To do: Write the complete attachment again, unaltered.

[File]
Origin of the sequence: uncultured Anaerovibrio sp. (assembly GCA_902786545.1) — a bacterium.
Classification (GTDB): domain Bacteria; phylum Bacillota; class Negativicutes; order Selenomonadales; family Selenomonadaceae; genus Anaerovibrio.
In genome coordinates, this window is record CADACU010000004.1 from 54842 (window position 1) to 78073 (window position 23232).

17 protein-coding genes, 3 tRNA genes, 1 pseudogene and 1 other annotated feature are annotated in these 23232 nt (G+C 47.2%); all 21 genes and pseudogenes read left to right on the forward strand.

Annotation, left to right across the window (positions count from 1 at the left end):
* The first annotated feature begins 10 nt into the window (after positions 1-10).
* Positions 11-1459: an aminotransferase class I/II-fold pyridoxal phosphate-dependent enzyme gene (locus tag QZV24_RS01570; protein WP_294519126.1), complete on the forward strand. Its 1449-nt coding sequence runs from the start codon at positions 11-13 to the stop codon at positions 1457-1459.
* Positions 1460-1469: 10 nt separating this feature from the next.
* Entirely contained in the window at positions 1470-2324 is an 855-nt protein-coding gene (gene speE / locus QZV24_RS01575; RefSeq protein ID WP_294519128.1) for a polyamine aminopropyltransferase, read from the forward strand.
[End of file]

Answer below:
Origin of the sequence: uncultured Anaerovibrio sp. (assembly GCA_902786545.1) — a bacterium.
Classification (GTDB): domain Bacteria; phylum Bacillota; class Negativicutes; order Selenomonadales; family Selenomonadaceae; genus Anaerovibrio.
In genome coordinates, this window is record CADACU010000004.1 from 54842 (window position 1) to 78073 (window position 23232).

17 protein-coding genes, 3 tRNA genes, 1 pseudogene and 1 other annotated feature are annotated in these 23232 nt (G+C 47.2%); all 21 genes and pseudogenes read left to right on the forward strand.

Annotation, left to right across the window (positions count from 1 at the left end):
* The first annotated feature begins 10 nt into the window (after positions 1-10).
* Positions 11-1459: an aminotransferase class I/II-fold pyridoxal phosphate-dependent enzyme gene (locus tag QZV24_RS01570; protein WP_294519126.1), complete on the forward strand. Its 1449-nt coding sequence runs from the start codon at positions 11-13 to the stop codon at positions 1457-1459.
* Positions 1460-1469: 10 nt separating this feature from the next.
* Entirely contained in the window at positions 1470-2324 is an 855-nt protein-coding gene (gene speE / locus QZV24_RS01575; RefSeq protein ID WP_294519128.1) for a polyamine aminopropyltransferase, read from the forward strand.